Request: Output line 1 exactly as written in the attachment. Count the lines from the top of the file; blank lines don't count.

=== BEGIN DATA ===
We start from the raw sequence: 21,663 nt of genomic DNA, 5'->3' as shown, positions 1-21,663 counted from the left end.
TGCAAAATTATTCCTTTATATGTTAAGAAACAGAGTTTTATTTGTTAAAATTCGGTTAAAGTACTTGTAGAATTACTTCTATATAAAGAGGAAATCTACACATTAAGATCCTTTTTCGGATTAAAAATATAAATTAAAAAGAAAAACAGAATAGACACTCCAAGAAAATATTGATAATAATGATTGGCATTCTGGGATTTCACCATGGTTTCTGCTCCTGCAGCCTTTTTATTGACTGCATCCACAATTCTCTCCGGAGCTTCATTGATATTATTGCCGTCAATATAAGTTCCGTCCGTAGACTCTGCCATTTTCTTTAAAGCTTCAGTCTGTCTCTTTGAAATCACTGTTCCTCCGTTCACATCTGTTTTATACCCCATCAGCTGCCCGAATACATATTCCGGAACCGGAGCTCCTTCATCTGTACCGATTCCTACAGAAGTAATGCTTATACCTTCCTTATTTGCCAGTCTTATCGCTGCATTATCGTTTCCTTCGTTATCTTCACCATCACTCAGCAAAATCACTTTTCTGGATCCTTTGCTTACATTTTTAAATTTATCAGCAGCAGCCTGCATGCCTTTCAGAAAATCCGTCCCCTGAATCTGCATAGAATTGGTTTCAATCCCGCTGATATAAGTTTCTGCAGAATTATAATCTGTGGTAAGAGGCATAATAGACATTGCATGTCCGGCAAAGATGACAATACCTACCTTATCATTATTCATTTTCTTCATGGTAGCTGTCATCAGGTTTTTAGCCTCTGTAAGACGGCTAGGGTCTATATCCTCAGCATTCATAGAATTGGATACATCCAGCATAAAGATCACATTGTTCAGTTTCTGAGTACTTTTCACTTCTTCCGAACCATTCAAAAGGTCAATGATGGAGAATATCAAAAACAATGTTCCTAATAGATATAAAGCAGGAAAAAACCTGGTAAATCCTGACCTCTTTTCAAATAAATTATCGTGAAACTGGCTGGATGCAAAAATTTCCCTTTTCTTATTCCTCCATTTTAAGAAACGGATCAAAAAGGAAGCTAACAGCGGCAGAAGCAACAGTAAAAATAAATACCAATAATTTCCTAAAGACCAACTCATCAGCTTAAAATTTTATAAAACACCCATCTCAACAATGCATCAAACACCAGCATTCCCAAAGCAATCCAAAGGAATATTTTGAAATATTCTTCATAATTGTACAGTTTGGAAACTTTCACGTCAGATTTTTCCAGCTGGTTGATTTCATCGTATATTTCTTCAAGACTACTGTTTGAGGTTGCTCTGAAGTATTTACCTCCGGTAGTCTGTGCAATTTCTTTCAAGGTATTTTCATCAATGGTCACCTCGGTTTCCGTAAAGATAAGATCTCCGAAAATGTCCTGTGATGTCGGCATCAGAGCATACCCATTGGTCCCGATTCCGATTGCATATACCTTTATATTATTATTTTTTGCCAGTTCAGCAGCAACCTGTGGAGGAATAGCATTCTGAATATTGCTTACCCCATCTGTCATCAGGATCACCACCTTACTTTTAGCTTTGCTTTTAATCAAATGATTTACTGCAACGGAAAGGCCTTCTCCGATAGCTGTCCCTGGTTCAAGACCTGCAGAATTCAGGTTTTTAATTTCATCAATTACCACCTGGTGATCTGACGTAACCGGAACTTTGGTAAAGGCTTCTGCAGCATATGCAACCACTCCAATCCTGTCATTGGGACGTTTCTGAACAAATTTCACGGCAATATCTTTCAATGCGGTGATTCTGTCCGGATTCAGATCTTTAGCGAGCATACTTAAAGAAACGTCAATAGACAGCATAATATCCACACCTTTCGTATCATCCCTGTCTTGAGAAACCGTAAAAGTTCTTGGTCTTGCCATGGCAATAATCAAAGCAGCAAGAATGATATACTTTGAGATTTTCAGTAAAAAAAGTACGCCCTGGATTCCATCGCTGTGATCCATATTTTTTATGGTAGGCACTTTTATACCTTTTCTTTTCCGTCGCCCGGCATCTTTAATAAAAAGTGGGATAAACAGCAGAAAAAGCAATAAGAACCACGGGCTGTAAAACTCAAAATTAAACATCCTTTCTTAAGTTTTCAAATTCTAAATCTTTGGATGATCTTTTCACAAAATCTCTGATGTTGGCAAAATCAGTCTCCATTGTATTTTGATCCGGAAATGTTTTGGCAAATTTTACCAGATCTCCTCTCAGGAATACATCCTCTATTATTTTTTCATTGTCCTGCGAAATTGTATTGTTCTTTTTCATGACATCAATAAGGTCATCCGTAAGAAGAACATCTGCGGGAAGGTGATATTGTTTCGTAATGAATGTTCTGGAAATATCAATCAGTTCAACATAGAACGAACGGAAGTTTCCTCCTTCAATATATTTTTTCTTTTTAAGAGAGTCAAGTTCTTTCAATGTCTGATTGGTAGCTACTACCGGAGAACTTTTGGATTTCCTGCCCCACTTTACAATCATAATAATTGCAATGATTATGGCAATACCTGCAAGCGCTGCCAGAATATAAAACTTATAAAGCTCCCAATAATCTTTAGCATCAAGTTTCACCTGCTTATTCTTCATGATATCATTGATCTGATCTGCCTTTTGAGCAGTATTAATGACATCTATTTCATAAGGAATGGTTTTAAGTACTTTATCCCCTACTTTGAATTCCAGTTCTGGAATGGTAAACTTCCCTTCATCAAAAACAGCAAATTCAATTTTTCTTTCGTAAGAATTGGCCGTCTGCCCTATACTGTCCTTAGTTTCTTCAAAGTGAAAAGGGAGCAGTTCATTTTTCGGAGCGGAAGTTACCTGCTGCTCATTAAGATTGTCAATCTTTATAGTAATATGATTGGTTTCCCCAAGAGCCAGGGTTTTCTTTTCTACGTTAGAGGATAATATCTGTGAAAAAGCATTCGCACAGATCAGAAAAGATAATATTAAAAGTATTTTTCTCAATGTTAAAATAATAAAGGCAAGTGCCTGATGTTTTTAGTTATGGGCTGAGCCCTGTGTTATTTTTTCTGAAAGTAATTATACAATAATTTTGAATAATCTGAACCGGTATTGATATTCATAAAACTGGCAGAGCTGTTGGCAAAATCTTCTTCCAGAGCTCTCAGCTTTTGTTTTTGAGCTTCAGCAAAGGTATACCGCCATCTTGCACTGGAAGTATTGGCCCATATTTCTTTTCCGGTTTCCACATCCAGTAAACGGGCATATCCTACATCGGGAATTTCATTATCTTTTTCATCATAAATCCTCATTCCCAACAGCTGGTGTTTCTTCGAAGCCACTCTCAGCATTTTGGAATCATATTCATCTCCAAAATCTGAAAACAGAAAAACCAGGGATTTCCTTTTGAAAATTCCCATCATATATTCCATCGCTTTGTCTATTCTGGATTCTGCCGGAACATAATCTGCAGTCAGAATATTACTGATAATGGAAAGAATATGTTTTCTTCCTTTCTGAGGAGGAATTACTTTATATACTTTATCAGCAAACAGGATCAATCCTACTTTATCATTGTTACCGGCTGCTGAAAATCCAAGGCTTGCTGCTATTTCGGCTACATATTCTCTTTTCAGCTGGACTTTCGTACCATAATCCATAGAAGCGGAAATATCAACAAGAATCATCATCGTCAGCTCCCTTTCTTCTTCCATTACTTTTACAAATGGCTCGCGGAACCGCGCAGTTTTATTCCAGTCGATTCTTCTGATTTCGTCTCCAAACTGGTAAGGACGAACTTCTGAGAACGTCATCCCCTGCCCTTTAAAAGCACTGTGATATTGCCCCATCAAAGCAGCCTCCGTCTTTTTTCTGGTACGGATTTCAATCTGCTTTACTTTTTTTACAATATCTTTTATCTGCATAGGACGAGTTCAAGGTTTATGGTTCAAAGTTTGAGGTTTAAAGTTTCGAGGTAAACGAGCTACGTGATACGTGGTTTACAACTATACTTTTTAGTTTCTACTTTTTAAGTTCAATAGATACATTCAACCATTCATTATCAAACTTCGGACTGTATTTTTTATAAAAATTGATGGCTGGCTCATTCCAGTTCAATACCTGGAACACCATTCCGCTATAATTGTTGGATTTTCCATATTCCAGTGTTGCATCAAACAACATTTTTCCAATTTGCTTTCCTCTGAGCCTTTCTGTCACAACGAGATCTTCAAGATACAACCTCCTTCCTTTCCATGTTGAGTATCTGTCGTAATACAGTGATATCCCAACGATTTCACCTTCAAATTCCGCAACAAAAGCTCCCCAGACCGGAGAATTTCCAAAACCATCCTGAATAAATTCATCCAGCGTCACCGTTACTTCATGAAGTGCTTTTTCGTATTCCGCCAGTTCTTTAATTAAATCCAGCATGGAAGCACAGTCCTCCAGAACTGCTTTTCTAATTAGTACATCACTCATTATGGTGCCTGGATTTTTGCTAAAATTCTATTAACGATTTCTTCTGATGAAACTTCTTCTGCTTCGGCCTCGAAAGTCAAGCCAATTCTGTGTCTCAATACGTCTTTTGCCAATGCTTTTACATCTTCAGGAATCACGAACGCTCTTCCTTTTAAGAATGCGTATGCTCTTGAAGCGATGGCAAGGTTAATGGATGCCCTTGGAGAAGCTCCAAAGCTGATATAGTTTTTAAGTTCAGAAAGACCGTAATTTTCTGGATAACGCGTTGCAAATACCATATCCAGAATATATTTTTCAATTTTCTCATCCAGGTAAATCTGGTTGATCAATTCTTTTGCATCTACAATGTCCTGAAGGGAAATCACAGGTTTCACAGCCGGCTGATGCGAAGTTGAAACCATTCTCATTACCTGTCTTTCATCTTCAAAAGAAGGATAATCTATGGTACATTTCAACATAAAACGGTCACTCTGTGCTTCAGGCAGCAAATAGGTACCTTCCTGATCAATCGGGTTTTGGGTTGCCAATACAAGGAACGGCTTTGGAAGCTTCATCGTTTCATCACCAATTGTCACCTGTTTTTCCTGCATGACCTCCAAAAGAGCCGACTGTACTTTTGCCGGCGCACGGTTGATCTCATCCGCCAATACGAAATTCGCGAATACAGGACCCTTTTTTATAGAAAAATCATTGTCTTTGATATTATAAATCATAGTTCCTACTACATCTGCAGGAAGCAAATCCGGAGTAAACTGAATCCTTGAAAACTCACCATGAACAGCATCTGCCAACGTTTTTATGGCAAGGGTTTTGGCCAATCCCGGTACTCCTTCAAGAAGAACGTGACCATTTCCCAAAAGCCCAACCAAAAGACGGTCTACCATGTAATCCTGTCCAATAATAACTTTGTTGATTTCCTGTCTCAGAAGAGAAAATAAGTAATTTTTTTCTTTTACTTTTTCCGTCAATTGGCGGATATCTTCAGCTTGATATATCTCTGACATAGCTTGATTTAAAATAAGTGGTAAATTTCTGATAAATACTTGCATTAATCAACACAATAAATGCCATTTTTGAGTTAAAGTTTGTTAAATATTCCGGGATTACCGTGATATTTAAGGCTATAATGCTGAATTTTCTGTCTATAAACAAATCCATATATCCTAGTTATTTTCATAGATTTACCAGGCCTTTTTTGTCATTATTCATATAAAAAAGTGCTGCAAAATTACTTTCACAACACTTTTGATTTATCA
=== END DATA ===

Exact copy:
We start from the raw sequence: 21,663 nt of genomic DNA, 5'->3' as shown, positions 1-21,663 counted from the left end.